There are also some significant discrepancies.  In 2016, the police identified the male they were looking for as being 1.68-1.75 m. tall. In a major presentation of the case to date, Ukrainska Pravda writes that they have a three-year-old conclusion which confirms this height.  Antonenko at 1,8 m. is a considerable amount taller than the upper figure named.  During the last court hearing, his lawyers stated that they had only learned of the earlier assessment from the media and accused the investigators of concealing crucial material.


Huge public support for Antonenko, Kuzmenko and Dugar does not, in itself, prove that the three are innocent, but it does make the need for maximum clarity as to the grounds for the charges particularly urgent and there has been none. 

Even the international media watchdog Reporters without Borders recently issued a statement indicating concern over what they called inconsistencies in the case.  Most worryingly, if unsurprisingly, they point to pressure from Zelensky for Avakov to produce results by the end of the year.

Sheremet was closely connected with Ukrainska Pravda and the latter has been demanding a proper investigation ever since his murder.  They articulated many of the unanswered questions within hours of the press briefing on 12 December, but have been careful to distance themselves from any campaign in defence of Antonenko and the others, insisting only that there must be a proper investigation and a just trial.  They reiterated this position in the preface to a fairly disturbing outline of the case and the questions still unanswered on 16 January presented by UP author  Sonya Lukashova.  If, they say, it transpires that the ‘solving of the Sheremet murder’ announced with such fanfare on 12 December proves to have been nothing of the kind, then Avakov should resign immediately.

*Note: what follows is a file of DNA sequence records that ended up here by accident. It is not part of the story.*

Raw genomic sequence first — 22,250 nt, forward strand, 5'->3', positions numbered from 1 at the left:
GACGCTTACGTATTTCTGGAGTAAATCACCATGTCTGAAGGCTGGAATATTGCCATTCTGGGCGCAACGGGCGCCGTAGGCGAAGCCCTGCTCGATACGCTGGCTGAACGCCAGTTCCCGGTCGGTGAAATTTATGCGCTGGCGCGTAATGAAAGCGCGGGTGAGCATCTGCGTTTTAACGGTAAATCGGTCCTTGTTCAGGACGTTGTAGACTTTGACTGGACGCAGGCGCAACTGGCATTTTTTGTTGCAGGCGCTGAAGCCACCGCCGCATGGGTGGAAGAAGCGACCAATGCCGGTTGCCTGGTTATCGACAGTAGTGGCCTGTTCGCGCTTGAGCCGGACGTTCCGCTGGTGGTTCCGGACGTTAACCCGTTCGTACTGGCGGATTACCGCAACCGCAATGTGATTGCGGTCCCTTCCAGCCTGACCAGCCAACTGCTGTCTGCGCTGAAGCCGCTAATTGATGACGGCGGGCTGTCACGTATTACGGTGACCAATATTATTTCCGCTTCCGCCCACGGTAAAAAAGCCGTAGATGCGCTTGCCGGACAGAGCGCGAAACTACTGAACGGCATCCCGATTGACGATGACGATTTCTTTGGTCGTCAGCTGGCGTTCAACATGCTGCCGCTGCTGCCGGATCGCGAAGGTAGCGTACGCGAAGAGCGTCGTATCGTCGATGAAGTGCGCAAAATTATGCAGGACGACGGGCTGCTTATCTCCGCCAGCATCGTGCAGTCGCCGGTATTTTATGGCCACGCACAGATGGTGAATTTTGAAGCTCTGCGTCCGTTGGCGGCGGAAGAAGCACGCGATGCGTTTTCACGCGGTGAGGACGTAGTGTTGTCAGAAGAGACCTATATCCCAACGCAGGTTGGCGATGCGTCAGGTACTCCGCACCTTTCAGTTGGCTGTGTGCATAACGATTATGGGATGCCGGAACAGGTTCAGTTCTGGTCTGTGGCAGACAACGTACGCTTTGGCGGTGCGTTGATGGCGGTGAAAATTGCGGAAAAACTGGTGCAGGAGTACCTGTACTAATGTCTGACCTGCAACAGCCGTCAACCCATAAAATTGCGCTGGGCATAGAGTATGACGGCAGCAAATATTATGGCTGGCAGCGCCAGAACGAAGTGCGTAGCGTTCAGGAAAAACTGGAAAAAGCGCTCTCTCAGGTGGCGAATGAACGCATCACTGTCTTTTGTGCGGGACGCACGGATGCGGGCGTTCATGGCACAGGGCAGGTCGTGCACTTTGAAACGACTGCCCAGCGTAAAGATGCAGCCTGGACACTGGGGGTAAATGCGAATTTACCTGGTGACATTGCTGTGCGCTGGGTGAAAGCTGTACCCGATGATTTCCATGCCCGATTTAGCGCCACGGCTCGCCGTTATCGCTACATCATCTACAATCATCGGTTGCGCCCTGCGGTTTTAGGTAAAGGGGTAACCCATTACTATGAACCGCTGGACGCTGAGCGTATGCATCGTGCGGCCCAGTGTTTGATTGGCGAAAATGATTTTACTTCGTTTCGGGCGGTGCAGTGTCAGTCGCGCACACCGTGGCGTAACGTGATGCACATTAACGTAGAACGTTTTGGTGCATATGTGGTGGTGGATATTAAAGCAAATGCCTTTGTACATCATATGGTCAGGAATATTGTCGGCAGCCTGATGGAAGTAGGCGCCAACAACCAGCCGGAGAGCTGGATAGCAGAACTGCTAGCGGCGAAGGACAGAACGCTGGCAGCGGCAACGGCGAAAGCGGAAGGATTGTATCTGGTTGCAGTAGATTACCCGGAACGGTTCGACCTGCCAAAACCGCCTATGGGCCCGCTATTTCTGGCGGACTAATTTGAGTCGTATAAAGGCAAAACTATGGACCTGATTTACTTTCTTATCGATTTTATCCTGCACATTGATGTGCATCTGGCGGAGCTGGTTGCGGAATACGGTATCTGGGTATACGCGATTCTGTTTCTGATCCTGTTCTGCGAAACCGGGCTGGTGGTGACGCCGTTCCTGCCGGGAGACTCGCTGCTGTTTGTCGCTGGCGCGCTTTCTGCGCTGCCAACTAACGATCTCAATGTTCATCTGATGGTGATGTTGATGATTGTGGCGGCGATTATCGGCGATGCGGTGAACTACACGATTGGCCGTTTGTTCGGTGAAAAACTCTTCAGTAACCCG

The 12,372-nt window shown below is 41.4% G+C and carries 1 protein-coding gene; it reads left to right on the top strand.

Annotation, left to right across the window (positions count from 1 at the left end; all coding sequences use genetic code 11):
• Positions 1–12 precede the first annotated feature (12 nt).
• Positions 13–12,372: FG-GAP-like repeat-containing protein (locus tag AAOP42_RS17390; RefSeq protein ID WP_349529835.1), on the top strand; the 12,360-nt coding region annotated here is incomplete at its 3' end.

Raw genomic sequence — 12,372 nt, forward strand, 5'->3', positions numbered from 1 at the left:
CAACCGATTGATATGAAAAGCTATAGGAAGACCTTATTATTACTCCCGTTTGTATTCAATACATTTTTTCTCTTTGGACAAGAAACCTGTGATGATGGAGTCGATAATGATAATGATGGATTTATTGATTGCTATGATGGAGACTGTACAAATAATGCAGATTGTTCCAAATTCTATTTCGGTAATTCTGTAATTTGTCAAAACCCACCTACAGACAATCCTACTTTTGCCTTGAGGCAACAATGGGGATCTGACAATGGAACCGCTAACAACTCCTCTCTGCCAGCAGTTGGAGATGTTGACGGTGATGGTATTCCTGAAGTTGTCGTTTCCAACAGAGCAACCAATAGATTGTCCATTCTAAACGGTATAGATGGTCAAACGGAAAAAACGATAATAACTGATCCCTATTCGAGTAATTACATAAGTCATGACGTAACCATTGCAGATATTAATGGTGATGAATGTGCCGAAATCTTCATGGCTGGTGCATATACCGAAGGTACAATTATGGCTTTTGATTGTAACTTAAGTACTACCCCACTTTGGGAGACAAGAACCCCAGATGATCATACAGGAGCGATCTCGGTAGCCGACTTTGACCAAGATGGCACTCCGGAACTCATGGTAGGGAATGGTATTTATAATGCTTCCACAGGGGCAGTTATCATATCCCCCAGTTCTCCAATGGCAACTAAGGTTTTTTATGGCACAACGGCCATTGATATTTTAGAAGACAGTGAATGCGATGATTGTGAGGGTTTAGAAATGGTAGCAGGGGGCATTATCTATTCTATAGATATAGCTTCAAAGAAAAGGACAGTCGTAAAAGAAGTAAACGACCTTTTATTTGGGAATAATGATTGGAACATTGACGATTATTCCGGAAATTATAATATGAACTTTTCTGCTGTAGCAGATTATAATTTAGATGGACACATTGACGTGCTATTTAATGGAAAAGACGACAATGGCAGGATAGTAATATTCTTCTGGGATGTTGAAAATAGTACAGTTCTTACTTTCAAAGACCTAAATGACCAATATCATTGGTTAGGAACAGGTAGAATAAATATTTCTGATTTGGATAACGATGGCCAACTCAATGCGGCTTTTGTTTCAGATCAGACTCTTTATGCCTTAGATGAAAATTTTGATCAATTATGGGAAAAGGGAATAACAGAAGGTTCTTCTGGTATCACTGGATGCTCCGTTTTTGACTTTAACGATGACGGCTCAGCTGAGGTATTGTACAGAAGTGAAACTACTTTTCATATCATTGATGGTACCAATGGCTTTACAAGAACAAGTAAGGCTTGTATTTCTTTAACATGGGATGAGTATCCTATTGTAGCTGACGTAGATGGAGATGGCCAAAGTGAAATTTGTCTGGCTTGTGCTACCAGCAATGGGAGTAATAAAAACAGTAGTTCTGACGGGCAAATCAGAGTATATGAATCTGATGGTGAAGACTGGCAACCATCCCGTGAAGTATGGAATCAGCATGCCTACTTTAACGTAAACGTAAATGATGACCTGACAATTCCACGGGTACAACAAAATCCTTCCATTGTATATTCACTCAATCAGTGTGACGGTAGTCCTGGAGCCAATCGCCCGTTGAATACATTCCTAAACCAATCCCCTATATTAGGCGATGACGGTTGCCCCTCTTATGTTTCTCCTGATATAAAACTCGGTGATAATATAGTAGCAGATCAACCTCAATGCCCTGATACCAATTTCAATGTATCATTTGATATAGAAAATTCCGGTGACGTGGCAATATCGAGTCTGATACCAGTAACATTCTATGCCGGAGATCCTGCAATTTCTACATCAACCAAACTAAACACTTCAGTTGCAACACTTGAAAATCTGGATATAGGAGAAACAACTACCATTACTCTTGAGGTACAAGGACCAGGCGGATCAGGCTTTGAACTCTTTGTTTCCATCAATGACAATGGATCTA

The notification on the Prosecutor General’s Office site does not indicate which arguments from the defence need to be checked, but does also demand additional investigative activities. 

Unlike the very public pronouncements both during the press briefing and by Avakov during a television show, the police have not come out with any more public statements about the results of such investigative measures.  Unless, that is, we assume that this was the point to a rather belated and very strongly-worded report on their website.  Under the title, “Lies under oath are a crime. Lies in the media to create a fake alibi, that is ….” , a great deal was made out of the fact that a person had asserted on television immediately after Antonenko’s arrest that he could confirm the latter’s alibi.  The police themselves admit that this was on television, not under oath, and they give no details to substantiate their assertion that there are other such cases.  The statement, coming hours after the media widely reported Riaboshapka’s interview and his written instructions, does not otherwise address the other concerns expressed by the defence and the lack of sufficient evidence.

See also: Presumed innocent until a police briefing in Ukraine. Doubts mount over Sheremet arrests